Dissecting Super Bowl VII: Miami’s Almost Perfect Super Bowl

On January 14, 1973, the Miami Dolphins completed a seemingly impossible dream by defeating the Washington Redskins in Super Bowl VII by a score of 14-7. The win put a capper on Miami’s perfect 17-0 season, a record of success that has yet to be equaled in pro football history.

That 1972 undefeated season of the Dolphins has been dissected by many over the years. In this episode of my podcast, I would like to take a closer look at that Super Bowl VII game, and to address some unique aspects to it. Keep in mind that the points that I discuss here rank in no particular order of importance. 


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Unique Aspects of Super Bowl VII

The game’s final score of 14-7 suggests that the contest was a defensive battle, and the facts bear that out, at least for the most part. Like most games, the final statistics tell a lot about what happened. Miami’s offense gained a total of 253 net yards, while Washington’s offense gained a total of 228 net yards. 

Those numbers suggest a very competitive game, and it was. What is quite astounding was that Miami was regarded by the Las Vegas oddsmakers as the underdog going into Super Bowl VII, despite the fact that they had won their previous 16 straight games. I don’t know why the oddsmakers picked the Redskins to be the favorites for this game, but they did.

Prior to the game, reserve Redskins defensive lineman Manny Sistrunk decided to run his mouth, saying that he was going to run over Miami’s All-Pro offensive guard Larry Little. During the first half, Little proceeded to pound Sistrunk into the ground. 

On the game’s winning touchdown, a 1-yard run by Dolphins running back Jim Kiick in the second quarter, Little steamrolled Sistrunk, thereby giving Kiick enough room to get into the end zone. By the third quarter, Washington’s defensive coaches decided to move Sistrunk to the other defensive tackle position, in the hopes that he would have better luck going up against Little’s teammate, Bob Kuechenberg. Sistrunk faired no better going up against Kuechenberg than he did going up against Larry Little.

Jim Kiick and Larry Csonka
Photo courtesy Mark Morthier's private collection of Jim Kiick and Larry Csonka (Miami Dolphins running backs) football cards

Miami running back Larry Csonka’s rushing yardage is one of the more overlooked elements of this game. Csonka slowly and methodically rushed for 112 yards in Super Bowl VII, but that statistic was overshadowed by his 145 yards rushing in Super Bowl VIII, a game where Csonka was named as the game’s Most Valuable Player.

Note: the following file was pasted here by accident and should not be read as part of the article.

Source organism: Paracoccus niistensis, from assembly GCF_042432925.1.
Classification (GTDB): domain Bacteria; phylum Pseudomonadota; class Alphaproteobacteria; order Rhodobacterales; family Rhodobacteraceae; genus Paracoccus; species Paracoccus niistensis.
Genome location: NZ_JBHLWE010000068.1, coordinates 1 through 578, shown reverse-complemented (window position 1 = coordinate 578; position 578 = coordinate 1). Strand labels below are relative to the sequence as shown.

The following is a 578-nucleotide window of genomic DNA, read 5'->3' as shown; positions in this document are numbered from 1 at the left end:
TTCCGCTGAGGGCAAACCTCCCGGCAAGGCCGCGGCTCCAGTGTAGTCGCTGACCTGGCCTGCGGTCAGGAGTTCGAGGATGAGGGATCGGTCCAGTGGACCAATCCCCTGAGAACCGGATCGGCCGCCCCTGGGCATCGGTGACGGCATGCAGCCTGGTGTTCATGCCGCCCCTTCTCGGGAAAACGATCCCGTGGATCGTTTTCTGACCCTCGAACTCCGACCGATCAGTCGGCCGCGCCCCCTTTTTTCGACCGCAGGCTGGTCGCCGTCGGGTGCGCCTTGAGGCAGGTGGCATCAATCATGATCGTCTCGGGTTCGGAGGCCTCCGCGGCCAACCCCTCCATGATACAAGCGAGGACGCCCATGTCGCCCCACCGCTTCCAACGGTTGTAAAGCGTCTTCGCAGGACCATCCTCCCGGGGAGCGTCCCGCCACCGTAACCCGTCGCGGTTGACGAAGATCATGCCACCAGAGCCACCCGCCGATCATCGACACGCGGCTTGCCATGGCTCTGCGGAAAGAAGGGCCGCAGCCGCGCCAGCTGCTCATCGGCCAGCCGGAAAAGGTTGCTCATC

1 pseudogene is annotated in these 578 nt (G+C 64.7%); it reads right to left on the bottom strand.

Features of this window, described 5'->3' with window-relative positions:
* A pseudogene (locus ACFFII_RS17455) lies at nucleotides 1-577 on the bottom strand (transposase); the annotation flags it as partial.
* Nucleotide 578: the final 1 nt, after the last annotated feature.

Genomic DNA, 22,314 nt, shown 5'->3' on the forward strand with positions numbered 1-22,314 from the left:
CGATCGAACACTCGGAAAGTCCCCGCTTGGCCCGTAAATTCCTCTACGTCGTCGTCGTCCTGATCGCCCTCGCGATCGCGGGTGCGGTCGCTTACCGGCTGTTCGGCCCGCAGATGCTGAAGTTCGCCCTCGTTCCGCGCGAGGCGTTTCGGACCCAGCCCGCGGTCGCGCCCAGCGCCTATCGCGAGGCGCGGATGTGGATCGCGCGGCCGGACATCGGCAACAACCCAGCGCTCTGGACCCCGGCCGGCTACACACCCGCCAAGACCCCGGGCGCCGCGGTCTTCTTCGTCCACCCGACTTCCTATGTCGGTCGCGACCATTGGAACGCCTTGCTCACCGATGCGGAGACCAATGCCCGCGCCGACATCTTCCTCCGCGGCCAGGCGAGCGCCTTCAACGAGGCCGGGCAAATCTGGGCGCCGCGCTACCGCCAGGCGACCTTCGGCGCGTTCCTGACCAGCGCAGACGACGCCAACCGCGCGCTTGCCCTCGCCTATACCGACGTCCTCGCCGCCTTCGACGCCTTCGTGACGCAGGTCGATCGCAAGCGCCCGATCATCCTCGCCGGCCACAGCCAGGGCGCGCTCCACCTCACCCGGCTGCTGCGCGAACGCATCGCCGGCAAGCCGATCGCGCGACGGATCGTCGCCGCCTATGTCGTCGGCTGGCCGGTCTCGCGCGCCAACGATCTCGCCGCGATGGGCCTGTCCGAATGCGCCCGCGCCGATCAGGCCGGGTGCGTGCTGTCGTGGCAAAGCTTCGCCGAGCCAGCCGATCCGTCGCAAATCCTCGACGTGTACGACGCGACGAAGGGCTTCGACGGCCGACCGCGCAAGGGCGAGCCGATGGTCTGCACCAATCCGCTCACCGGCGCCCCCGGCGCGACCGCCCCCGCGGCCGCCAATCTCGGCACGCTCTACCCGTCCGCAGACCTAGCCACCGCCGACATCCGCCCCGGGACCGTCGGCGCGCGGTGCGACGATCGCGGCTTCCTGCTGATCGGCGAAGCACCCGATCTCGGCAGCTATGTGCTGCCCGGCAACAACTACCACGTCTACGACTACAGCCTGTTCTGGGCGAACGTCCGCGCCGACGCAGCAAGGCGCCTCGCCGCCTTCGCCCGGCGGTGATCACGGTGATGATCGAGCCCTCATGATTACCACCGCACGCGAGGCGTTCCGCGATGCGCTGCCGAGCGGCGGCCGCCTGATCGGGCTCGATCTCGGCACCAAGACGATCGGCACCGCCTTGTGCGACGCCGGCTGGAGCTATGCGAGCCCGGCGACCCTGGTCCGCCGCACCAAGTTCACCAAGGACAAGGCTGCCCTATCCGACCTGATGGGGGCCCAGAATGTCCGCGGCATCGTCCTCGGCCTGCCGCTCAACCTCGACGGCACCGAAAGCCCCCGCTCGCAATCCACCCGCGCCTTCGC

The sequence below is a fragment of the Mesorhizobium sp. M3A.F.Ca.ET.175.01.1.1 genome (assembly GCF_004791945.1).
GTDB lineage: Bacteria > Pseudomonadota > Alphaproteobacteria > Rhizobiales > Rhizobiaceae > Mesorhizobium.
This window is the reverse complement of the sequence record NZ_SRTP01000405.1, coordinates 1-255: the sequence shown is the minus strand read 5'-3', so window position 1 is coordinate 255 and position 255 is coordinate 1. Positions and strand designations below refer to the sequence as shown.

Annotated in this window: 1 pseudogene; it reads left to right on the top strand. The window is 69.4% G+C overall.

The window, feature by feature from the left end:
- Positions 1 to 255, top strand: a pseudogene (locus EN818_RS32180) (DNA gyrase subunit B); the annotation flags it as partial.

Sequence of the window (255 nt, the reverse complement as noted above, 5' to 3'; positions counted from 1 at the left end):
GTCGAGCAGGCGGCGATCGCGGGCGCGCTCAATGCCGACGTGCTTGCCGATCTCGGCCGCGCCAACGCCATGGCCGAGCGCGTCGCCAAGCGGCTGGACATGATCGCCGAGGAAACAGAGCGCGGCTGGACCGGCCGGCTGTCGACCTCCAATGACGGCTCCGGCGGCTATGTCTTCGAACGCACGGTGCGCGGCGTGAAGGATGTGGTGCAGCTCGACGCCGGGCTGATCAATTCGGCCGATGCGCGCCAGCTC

It was Csonka who kept Dolphin drives alive, especially during the second half. Yes, Miami did not score a single point in the second half of Super Bowl VII. But they used up plenty of time, which certainly helped the Dolphins’ cause.

One hard to believe factor with this game was that Washington accumulated 16 first downs, while Miami only had 12. Another unique statistic in Super Bowl VII involved the two punters. Dolphins punter Larry Seiple punted for an average of 43 yards per punt, while Redskins punter Mike Bragg only had a 31 yards-per-punt average.

Now the most memorable play that everyone talks about when they discuss Super Bowl VII was Garo Yepremian’s blocked 42-yard field goal attempt in the fourth quarter. We have all seen the film of Yepremian trying in vain to throw the ball, which was caught and returned for a touchdown by Washington defender Mike Bass. 

But did you know that Yepremian’s kick was actually blocked by the back of someone’s head? It’s true! Washington defensive tackle Bill Brundidge somehow had his body twisted around, and as Yepremian kicked the ball, he kicked it low…low enough to thud against the back of Bill Brundidge’s head! It was just one of the most strange and unusual plays in a somewhat strange and unusual Super Bowl.

Trivia Question:

Who was the holder for Garo Yepremian’s failed field goal attempt in Super Bowl VII?

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Host of Pro Football in the 1970s - Joe Zagorski

Throughout his days, Joe spent some time as a sportswriter and has been a member of the Pro Football Researchers Association since the mid-1980s.  Joe is also a proud member of the Pro Football Writers of America.



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